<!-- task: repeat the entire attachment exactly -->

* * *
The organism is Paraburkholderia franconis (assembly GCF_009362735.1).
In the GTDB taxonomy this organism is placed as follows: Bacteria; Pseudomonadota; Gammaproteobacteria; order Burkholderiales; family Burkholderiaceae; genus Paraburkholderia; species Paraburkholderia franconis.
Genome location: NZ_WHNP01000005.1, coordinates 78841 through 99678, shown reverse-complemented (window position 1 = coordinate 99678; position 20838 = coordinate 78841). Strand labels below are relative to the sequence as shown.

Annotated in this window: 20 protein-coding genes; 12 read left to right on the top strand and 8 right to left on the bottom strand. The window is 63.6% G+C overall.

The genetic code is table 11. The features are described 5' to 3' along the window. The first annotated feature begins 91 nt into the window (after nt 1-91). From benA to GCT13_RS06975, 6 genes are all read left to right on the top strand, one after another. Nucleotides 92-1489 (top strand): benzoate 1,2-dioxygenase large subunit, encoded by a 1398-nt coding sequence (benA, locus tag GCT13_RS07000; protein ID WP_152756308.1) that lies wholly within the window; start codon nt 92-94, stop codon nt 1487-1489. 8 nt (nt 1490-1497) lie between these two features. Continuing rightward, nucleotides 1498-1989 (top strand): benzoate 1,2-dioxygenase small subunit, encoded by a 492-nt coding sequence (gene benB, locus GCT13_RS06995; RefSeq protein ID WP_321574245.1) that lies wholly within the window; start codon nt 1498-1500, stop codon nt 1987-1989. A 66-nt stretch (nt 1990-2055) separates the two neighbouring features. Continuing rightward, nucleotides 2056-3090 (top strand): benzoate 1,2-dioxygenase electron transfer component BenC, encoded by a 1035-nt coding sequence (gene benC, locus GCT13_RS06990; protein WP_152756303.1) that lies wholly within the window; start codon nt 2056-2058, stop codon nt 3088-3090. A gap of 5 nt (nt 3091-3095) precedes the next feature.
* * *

The organism is Paraburkholderia franconis (assembly GCF_009362735.1).
In the GTDB taxonomy this organism is placed as follows: Bacteria; Pseudomonadota; Gammaproteobacteria; order Burkholderiales; family Burkholderiaceae; genus Paraburkholderia; species Paraburkholderia franconis.
Genome location: NZ_WHNP01000005.1, coordinates 78841 through 99678, shown reverse-complemented (window position 1 = coordinate 99678; position 20838 = coordinate 78841). Strand labels below are relative to the sequence as shown.

Annotated in this window: 20 protein-coding genes; 12 read left to right on the top strand and 8 right to left on the bottom strand. The window is 63.6% G+C overall.

The genetic code is table 11. The features are described 5' to 3' along the window. The first annotated feature begins 91 nt into the window (after nt 1-91). From benA to GCT13_RS06975, 6 genes are all read left to right on the top strand, one after another. Nucleotides 92-1489 (top strand): benzoate 1,2-dioxygenase large subunit, encoded by a 1398-nt coding sequence (benA, locus tag GCT13_RS07000; protein ID WP_152756308.1) that lies wholly within the window; start codon nt 92-94, stop codon nt 1487-1489. 8 nt (nt 1490-1497) lie between these two features. Continuing rightward, nucleotides 1498-1989 (top strand): benzoate 1,2-dioxygenase small subunit, encoded by a 492-nt coding sequence (gene benB, locus GCT13_RS06995; RefSeq protein ID WP_321574245.1) that lies wholly within the window; start codon nt 1498-1500, stop codon nt 1987-1989. A 66-nt stretch (nt 1990-2055) separates the two neighbouring features. Continuing rightward, nucleotides 2056-3090 (top strand): benzoate 1,2-dioxygenase electron transfer component BenC, encoded by a 1035-nt coding sequence (gene benC, locus GCT13_RS06990; protein WP_152756303.1) that lies wholly within the window; start codon nt 2056-2058, stop codon nt 3088-3090. A gap of 5 nt (nt 3091-3095) precedes the next feature.